Book Review by Julie Ward


Theatre Under Threat

By Burcu Yasemin Şeyben

Published by Lexington Books

978-1-7936-0859-8 (cloth)

978-1-7936-0860-4 (electronic)

In 2011 I was in Istanbul for the final event of a year-long cultural management exchange project between arts organisations from across the EU and cultural organisations based in Turkey. Our gathering took place in the Beyoğlu district with exhibitions, street performances and seminars. One of our venues was Osman Kavala’s renowned restaurant, Cezayir, which provided meeting rooms and a welcome to civil society as well as wonderful food. We were all hoping for a brighter future following Istanbul’s status as European Capital of Culture (ECOC) in 2010 but it wasn’t to be.

Kavala is one of the thousands of people from Turkish civil society who now languish in prison on trumped up charges, a victim of the fascistic state led by President Erdogan. Although Kavala’s name is not mentioned in Şeyben’s exploration of the theatre scene in Turkey, the volume is nevertheless an excellent introduction to the complex and bloody history of the modern Turkish state from Ottoman Empire to poorly constructed fragile republic, clearly laying out the dangers of a heavy-handed mono-cultural authoritarian regime in respect of freedom of artistic expression, and highlighting the need for collective active, unionisation and international solidarity.

Everything in the book pivots to the 2013 Gezi Park protests as the major ignition point between the state and the citizenry, with performative practice and theatre makers at the heart of the stand-off. Having engaged with the initial stages of EU accession as part of its neo-liberal agenda the government was reluctant to address the demands of the bloc regarding fundamental rights of equality and democracy, and the main legacy of the ECOC was crass urban regeneration and rampant gentrification which excluded a burgeoning grassroots cultural movement.

The image of a woman in a red dress being pepper-sprayed by police became the iconic image of the Gezi uprising but few know how this image was politicised by the state to attack a group of theatre professionals present at Gezi Park who had created and toured a ground-breaking absurdist theatre event the previous year in which one of the characters was similarly attired. ‘Mi Minör’, written by Meltem Arikan and directed by Mehmet Ali Alabora, was set in the fictional country of Pinima where a paranoid dictatorial President bans the musical note Mi along with many everyday activities. The play encouraged the audience to follow an online version concurrent with the live production, interacting with both.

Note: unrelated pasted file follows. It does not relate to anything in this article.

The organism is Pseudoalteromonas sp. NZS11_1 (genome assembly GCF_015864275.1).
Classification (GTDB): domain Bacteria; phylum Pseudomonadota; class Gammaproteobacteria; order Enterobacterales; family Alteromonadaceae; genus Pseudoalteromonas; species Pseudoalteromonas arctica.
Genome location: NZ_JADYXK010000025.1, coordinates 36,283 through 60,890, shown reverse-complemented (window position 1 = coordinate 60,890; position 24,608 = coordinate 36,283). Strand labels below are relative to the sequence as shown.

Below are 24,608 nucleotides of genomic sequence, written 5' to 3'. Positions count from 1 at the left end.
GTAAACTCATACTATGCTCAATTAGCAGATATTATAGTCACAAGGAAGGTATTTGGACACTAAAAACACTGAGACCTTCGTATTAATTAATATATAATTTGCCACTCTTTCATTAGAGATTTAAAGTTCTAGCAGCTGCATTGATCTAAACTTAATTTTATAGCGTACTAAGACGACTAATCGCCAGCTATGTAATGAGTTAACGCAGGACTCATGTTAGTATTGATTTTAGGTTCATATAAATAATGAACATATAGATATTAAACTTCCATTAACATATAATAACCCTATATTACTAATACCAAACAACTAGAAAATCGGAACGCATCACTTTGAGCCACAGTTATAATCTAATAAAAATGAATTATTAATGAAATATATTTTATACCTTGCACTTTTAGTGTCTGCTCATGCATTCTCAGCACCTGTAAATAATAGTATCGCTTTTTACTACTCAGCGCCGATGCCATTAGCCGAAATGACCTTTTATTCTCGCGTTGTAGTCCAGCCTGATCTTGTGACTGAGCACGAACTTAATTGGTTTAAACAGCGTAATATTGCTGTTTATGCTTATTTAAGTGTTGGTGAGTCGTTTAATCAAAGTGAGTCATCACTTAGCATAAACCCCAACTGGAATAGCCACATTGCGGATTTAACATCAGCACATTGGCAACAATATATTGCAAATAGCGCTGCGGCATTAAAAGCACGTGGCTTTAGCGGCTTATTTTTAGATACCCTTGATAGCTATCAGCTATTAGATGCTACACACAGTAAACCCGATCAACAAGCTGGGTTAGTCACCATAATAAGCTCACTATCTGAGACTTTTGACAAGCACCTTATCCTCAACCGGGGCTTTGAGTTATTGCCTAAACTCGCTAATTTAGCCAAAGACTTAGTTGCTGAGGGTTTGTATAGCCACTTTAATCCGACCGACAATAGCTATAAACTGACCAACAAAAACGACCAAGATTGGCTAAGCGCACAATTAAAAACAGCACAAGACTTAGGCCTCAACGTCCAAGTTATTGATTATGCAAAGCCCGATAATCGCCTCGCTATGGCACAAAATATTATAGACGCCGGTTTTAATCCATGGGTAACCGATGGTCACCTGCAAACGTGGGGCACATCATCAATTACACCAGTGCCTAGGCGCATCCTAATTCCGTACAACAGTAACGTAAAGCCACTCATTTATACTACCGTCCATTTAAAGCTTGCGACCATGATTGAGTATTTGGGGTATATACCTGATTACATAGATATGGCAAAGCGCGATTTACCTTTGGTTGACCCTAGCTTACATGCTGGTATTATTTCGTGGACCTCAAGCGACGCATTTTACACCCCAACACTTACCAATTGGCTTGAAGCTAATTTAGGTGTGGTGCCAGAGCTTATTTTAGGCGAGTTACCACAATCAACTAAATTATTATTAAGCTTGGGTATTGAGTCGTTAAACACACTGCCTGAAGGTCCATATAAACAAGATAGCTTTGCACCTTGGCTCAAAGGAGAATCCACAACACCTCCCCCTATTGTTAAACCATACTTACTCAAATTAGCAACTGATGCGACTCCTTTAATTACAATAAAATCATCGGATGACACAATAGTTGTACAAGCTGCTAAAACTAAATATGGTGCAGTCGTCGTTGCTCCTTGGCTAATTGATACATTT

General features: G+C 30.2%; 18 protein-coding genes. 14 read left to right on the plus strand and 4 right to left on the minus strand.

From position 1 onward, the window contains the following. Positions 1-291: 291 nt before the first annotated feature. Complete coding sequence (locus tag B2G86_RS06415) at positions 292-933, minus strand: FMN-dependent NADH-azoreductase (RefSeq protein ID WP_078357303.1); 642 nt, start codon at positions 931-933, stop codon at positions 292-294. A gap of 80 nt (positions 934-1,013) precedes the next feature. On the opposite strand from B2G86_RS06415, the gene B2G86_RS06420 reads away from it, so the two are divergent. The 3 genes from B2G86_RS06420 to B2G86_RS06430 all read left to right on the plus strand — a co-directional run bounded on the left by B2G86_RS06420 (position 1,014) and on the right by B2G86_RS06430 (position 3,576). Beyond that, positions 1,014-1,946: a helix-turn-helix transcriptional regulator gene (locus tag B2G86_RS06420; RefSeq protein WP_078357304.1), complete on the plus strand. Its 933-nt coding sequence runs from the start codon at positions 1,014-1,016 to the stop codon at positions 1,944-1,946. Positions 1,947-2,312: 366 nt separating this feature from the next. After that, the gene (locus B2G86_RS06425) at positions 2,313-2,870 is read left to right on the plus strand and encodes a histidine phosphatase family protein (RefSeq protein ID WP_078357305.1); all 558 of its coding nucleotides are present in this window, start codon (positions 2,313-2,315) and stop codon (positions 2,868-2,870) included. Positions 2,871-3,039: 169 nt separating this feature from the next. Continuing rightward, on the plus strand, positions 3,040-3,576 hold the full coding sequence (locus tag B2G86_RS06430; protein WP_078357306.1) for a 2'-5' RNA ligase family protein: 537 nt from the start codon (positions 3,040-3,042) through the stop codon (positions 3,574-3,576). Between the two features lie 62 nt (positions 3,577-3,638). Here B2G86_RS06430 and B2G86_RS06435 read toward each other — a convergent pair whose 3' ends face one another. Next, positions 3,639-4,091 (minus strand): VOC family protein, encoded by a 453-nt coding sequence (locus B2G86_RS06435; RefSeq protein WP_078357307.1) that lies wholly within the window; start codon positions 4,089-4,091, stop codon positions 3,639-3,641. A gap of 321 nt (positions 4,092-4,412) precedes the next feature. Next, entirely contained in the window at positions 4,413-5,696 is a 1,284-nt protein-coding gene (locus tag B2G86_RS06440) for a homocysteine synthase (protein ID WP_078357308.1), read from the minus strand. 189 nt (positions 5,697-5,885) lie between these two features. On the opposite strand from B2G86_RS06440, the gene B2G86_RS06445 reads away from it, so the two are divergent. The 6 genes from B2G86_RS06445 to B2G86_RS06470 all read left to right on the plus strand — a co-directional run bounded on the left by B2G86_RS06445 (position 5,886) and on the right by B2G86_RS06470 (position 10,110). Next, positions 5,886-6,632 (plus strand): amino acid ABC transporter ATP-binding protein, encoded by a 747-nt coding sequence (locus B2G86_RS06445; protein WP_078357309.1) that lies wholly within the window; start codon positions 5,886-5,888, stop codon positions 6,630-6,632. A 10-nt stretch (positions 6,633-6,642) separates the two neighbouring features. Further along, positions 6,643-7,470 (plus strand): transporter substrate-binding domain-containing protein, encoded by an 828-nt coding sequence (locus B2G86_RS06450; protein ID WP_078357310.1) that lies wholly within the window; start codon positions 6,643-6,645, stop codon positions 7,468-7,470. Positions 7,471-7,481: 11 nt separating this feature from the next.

Şeyben explains how collaboration with a British tech company along with the red dress were used as spurious reasons for Arikan and Alabora to be accused of orchestrating an attempted revolution. Like so many other persecuted artists, the people behind ‘Mi Minör’ went into exile and now practice from bases in Germany and Wales.

The history of state supported theatre and independent and commercial enterprises is explored by the author through a critical lens noting rare glimpses of a pluralistic approach, largely due to political expediency, for example the inclusion of a Kurdish theatre in the Ottoman Pavilion of the Chicago World’s Colombian Exposition in 1893. The cruel and bloody oppression of the Kurds is a major pre-occupation, and frankly should be a concern for all of us working in the field of cultural and linguistic rights. The book is dedicated to Academics for Peace who came together in 2012 to support the peace process between the state and the PKK, subsequently criticising the government for its human rights violations in cities like Nusaybin, Cizre and Diyarbakir, only to be the subject of political persecution themselves.

Despite attempts by successive state administrations to impose a top-down bureaucratic cultural hegemony on the creative sector and the population at large, Şeyben’s research proves that, at each twist and turn of history, courageous politicians such as Osman Baydemir (the former Kurdish mayor of Diyarbakir) and the CHP administrations in Nilüfer and Kadıköy (where the inspiring ‘My Neighbor Is Theatre’ project took place) along with innovative artists such as Mirza Metin, Berfin Zenderlioğlu, Mehmet Ali Alabora and Meltem Arikan, and cultural entrepreneurs such as Osman Kavala, there will always be resistance and a flame of hope.

For more information about the case of Osman Kavala visit the website

Cover of the book:

Struggle and Survival litho proof